The c3 Sicilian begins with the moves: 1.e4 c5 2.c3
From modest beginnings, the c3 Sicilian has in the last couple of decades catapulted itself to become the leading option for white players wishing to steer clear of Open Sicilians. It has many things going for it: it’s logical, reliable and it doesn’t require too much learning.
Instead of having to worry about which of the many variations of the Open Sicilian he is likely to get, the c3 Sicilian practitioner forces his opponent into his territory as early as move two. The c3 Sicilian is built on a positionally sound basis. White wishes to erect a pawn centre with d2-d4, supported by the pawn on c3.
If Black captures after d2-d4 White, naturally, will recapture with the c-pawn thus keeping his centre intact. Of course, this is what would happen in an ideal world. In the real world Black also has moves and we shall be looking at the most important ones in this article.
If there is a weakness to White’s second move, it’s that it doesn’t help White’s development. Furthermore, c2-c3 also deprives White’s bl knight of its most natural square. Both of Black’s main two options take advantage of this fact.
C3 Sicilian – Black plays 2…d5
1.e4 c5 2.c3 d5
Black strikes out in the centre with his d-pawn, attacking White’s pawn on e4. White is forced to react immediately.
3.e5 is possible, but not to be recommended. After 3…Bf5! 4.d4 e6 Black has a very good version of the Advance Variation of the French Defence. Normally the light-squared bishop is locked behind the f7/e6/d5 pawn chain, but here it is actively placed on f5.
Normally it’s not a good idea to bring the queen out into the centre of the, board so early as you can easily lose time when it’s chased around the board. Here, however, White cannot attack the queen in the usual way with Nc3 as this square is occupied by a pawn. Thus Black’s queen can remain in the centre, for the time being at least.
The most logical continuation. White carries out his idea of d2-d4.
Black develops a kingside piece. It’s also possible to exert early pressure on the d4-pawn with 4…Nc6 5.Nf3 Bg4 but White has enough resources to protect it: 6.Be2 cxd4 7.cxd4 Bxf3? (7…e6 is okay for Black) 8.Bxf3 Qxd4?? would lose to 9.Bxc6+ bxc6 10.Qxd4.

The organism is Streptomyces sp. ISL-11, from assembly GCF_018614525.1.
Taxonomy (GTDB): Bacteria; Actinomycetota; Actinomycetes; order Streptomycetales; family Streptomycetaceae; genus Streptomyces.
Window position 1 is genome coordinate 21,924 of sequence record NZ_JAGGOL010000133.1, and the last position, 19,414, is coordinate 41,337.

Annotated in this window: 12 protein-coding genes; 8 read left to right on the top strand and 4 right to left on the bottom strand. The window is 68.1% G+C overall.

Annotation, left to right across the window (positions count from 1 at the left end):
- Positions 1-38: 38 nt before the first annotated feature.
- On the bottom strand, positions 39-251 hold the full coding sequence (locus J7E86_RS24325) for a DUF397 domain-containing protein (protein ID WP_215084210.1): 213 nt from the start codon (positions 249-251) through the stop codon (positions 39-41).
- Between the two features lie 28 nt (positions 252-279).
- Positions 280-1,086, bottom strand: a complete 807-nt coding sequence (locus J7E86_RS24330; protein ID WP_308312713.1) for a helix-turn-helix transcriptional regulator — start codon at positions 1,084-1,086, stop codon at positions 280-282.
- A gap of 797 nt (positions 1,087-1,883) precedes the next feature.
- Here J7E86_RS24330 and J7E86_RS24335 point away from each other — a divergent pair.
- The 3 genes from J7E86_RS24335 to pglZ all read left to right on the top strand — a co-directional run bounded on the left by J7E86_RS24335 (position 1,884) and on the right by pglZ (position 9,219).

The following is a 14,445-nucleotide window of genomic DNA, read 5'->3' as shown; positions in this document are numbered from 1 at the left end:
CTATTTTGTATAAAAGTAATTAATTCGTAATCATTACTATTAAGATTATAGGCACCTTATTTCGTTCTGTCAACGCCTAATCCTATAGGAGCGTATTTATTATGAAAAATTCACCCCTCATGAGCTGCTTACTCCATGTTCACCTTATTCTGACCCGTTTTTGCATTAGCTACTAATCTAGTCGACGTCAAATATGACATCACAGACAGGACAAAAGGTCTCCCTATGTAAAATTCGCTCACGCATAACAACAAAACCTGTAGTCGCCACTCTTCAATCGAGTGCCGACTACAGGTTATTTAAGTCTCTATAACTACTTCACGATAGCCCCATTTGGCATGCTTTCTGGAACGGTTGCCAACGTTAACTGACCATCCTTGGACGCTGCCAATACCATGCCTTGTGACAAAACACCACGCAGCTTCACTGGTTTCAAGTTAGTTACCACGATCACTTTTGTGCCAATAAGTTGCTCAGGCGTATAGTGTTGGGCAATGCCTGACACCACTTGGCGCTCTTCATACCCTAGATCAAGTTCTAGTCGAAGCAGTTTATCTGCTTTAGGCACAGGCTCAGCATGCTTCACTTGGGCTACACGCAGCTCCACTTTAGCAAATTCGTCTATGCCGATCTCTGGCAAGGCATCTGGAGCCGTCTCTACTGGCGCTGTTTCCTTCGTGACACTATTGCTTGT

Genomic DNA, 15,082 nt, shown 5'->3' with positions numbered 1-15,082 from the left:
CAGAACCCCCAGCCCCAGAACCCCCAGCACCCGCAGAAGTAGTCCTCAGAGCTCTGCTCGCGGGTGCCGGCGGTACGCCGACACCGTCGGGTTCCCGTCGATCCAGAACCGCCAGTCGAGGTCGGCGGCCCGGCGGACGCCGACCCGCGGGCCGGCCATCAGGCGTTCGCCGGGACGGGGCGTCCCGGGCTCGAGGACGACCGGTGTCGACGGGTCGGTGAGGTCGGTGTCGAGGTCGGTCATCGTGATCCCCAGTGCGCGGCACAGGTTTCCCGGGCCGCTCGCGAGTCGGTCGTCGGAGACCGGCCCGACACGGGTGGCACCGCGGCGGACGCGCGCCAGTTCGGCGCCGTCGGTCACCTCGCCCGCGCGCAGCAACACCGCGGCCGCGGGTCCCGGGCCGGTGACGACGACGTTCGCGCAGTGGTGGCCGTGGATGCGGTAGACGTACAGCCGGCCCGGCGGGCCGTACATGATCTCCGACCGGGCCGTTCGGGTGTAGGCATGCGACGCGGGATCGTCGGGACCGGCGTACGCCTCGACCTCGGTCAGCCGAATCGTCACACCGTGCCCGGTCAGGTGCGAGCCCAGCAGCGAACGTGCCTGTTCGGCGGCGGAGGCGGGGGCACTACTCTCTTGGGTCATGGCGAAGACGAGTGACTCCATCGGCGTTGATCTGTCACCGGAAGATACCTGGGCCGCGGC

Developing the bishop outside the pawn chain with 5…Bg4 is Black’s main alternative
White can also continue with 6 Be2 or 6 Bd3, but the text move is more forcing. By attacking the c5-pawn, White encourages Black to exchange on d4, which will then free up the c3-square for the bl knight.
6…cxd4 7.cxd4 Nc6 8.Nc3
Finally the queen is attacked and must retreat.
The most popular choice, although 8…Qd8 and 8…Qa5 have also been played. On d8 the queen is fairly active, but it’s close enough to home not to be hassled too much by the white pieces.
White wishes to develop his light-squared bishop on d3, where it bears down the long bl-h7 diagonal. In particular, this piece can be an important attacking weapon when Black has castled kingside. The reason for a quick a2-a3 is so that the bishop is safeguarded from being attacked with …Nb4.
9…Be7 10 Bd3 0-0 11 0-0
Strategies in the C3 Sicilian
This is what’s known as an Isolated Queen’s Pawn (IQP) position and similar positions can arise from many different openings. The main feature of 2.c3 d5 opening is White’s isolated pawn on d4, which has both positive and negative features. On the plus side, it grants White extra space and it controls useful squares.
White has good chances of building up an initiative and often goes for an attack on the kingside. On the other hand, the pawn itself is a weakness as it cannot be protected by any other white pawns. Thus it needs to be protected by pieces, which in turn lose some of their attacking power.
As the game goes on and exchanges are made, this weakness becomes more and more pronounced. So White has an early initiative and attacking chances, but if Black can neutralize this he has good chances of success later on. There are many examples of quick white wins, but also a number of longer games where Black finally wins that isolated pawn and makes his extra pawn count!